Write an email/letter to your tour operator about their responsible tourism policy. As the demand for more sustainable methods increase, the tour operators will see value in it and convert. While there, insist on things being done right. Don’t be discourteous but ask.
Travelling with respect earns respect.
9. Travel in smaller groups
Meet some local people as well as fellow travellers rather than be surrounded by thousands of people from back home. Why be herded about in a large crowd with little access to local flavours? At the same time understand that some cultural experiences are best kept private, and that your visit would be an intrusion. Travelling with respect earns respect.
10. Go the extra mile
While it is not the best solution, offset your emission. There are plenty of emission calculators available on the internet. It is a simple concept – the planting of a tree that will recycle all the gases emitted will bring down the damage you cause. But remember that reduction of emission is what is called for, and offsetting should be for the incidentals you can’t avoid and not the other way round.
*Photo credit: indi.ca (Used under the Creative Commons Attribution License.)
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I huffed, puffed and panted up the hill, taking many rest breaks along the way. My calf muscles pained, my heart protested, and my breathing became heavy at one stage.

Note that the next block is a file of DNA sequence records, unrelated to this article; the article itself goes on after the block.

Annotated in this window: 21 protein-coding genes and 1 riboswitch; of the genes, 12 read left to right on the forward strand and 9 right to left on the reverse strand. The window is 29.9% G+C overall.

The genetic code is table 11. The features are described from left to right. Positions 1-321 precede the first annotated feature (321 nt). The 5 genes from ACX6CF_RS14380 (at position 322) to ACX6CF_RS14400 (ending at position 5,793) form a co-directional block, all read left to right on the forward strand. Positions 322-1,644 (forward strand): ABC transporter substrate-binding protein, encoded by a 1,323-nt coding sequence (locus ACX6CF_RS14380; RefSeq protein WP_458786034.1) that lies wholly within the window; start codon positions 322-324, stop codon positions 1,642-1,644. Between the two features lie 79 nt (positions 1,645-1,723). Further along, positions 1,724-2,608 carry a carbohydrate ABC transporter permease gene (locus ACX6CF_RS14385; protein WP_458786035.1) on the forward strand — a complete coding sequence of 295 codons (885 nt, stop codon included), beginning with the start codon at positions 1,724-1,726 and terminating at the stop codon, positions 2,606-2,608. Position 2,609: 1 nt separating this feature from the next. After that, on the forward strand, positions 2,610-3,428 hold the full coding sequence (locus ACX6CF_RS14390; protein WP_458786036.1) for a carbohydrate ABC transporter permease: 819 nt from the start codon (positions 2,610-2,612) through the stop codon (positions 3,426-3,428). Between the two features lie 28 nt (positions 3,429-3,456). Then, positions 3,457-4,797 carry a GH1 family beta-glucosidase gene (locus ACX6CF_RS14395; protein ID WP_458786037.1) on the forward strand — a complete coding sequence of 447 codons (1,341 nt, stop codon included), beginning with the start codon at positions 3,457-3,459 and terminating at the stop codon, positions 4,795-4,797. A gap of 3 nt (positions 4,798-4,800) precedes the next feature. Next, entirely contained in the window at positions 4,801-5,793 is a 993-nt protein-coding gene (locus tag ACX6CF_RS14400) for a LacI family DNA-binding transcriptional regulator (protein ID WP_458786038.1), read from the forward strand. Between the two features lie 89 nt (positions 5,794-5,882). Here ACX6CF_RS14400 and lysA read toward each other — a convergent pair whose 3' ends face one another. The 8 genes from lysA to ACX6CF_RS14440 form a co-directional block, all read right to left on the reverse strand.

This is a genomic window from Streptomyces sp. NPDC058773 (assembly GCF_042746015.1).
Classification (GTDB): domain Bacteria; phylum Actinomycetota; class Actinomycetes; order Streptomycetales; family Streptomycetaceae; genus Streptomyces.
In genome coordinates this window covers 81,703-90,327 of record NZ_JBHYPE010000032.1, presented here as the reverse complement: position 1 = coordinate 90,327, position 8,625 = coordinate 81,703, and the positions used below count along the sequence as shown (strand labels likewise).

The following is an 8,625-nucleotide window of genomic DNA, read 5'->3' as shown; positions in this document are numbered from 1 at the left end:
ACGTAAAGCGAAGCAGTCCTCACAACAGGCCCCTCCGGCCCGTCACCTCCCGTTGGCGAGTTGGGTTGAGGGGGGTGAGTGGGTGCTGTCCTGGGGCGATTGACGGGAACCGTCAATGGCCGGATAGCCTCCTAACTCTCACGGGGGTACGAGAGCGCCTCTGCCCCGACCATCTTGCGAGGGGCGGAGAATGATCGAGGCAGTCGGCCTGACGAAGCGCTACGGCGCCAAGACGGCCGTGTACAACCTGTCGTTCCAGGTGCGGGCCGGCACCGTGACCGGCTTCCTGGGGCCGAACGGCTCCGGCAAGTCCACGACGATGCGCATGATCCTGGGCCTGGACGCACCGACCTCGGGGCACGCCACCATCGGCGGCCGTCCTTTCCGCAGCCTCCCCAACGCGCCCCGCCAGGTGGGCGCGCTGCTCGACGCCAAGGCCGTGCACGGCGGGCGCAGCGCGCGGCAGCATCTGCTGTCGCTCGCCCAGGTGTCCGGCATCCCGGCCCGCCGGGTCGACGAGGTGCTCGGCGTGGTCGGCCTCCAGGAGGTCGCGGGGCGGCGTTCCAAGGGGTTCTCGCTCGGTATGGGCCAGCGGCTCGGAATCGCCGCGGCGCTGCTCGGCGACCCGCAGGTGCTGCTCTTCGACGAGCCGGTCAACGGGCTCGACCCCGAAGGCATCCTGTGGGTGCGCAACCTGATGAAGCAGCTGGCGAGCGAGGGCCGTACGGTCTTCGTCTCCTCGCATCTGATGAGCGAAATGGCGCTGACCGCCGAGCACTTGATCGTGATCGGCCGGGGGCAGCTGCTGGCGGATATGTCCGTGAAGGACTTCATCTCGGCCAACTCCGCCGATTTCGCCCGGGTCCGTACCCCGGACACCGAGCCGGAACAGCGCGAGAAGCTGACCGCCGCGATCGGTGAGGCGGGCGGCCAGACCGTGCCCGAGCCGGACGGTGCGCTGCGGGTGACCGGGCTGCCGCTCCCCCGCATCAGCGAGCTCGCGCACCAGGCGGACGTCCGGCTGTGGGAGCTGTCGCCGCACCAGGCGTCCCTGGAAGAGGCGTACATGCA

“Let’s turn back,” my husband remarked. We stood at the foot of Shravanbelagola – one of the most revered Jain pilgrimage centres. “We will not climb the hill,” he continued.
My husband and I were vacationing in Karnataka. It was the month of May, and even at the early hour of 8 am in the morning, the sun scorched our backs. After visiting Bangalore and Mysore, we had made a planned stop at this holy site in the Southern part of the state en route to Hosur. Even while planning our vacation, my husband was very excited at the prospect of visiting this place and the 18 m high statue of Lord Gometeshwara, considered one of the world’s tallest free-standing monolithic statues.
What we hadn’t bargained for was there would be 1001 granite steps that needed to be climbed to have a close-up view of this colossal magic three thousand feet above sea level on a hilltop. It would be an understatement to term it as an arduous climb.
She was sure she was dying of cancer the first time her periods came. Why did her mother not explain anything? Why did no one say anything?
Sneha still remembers the time when she had her first period.
She was returning home from school in a cycle-rickshaw in which four girls used to commute to school. When she found something sticky on the place where she was sitting, she wanted to hide it, but she would be the first girl to get down and others were bound to notice it. She was a nervous wreck.
As expected, everyone had a hearty laugh seeing her condition. She wondered what the rickshaw-wallah thought of her. Running towards her home, she told her mother about it. And then, she saw. There was blood all over. Was she suffering from some sickness? Cancer? Her maternal uncle had died of blood cancer!